According to Porter, transparency in reporting gifts is not only the law but good government. “The public has a right to know which individuals are attempting to influence public official by providing them with meals, entertainment, and other gifts.”
Tuesday, Mar. 8, 2011 3:54 PM
When Christiane Ouimet abruptly resigned last fall from her position last fall from the Ottowa Integrity Commission, she received a severance package worth $534,000 in addition to her normal pension benefits. Now a group of more than 30 advocacy groups has asked the government to cancel the severance package and to investigate the disgraced commissioner.
The agreement negotiated by Ouimet required both the government and the former commissioner to seal the document, leading the Government Ethics Coalition to question whether others who have held similar positions have been given similar payouts when they have voluntarily retired. (Severance is usually given to those who are laid off, and at a rate of one or two week’s pay for each year of service.)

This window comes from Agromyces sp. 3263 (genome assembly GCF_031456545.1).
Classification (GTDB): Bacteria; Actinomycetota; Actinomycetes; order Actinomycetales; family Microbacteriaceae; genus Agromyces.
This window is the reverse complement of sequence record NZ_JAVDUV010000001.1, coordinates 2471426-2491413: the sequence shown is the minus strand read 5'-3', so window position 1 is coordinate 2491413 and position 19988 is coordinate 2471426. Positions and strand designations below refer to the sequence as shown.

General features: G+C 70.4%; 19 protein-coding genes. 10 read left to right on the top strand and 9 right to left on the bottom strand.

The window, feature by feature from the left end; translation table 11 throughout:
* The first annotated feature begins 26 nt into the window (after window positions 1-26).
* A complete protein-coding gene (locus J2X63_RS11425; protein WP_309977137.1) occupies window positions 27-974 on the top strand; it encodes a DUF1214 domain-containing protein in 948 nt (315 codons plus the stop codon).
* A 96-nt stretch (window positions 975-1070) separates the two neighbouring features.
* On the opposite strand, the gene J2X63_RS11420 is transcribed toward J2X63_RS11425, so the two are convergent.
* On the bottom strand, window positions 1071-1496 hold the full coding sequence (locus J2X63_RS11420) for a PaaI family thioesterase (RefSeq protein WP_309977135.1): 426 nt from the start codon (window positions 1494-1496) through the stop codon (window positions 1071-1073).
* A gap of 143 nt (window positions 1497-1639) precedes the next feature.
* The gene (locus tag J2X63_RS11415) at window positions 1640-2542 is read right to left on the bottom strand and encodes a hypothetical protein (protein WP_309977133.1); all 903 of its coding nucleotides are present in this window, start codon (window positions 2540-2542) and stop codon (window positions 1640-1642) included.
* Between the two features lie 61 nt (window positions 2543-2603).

It is not only her severance that has caused outcry, but also Ouimet’s actions as a commissioner. A report released after her sudden retirement showed she had acted on only a few of more than 200 complaints that had been brought before her office, leading to speculation that charges against anyone with political influence were simply dismissed. One whistleblower said her perfomance, “had undermined efforts to combat misconduct within the public service.
It may prove embarrassing for the Ottawa government to pursue this investigation, but the ethics of an integrity commissioner should be above reproach.
Thursday, Feb. 10, 2011 11:50 AM
Former state attorney general John Van de Kamp will work along with Robert Stern, president of the Center for Governmental Studies who once served as general counsel to the California Fair Political Practices Commission. The review of Vernon’s government is to include a specific look at ethics, conflict of interest, and open government issues.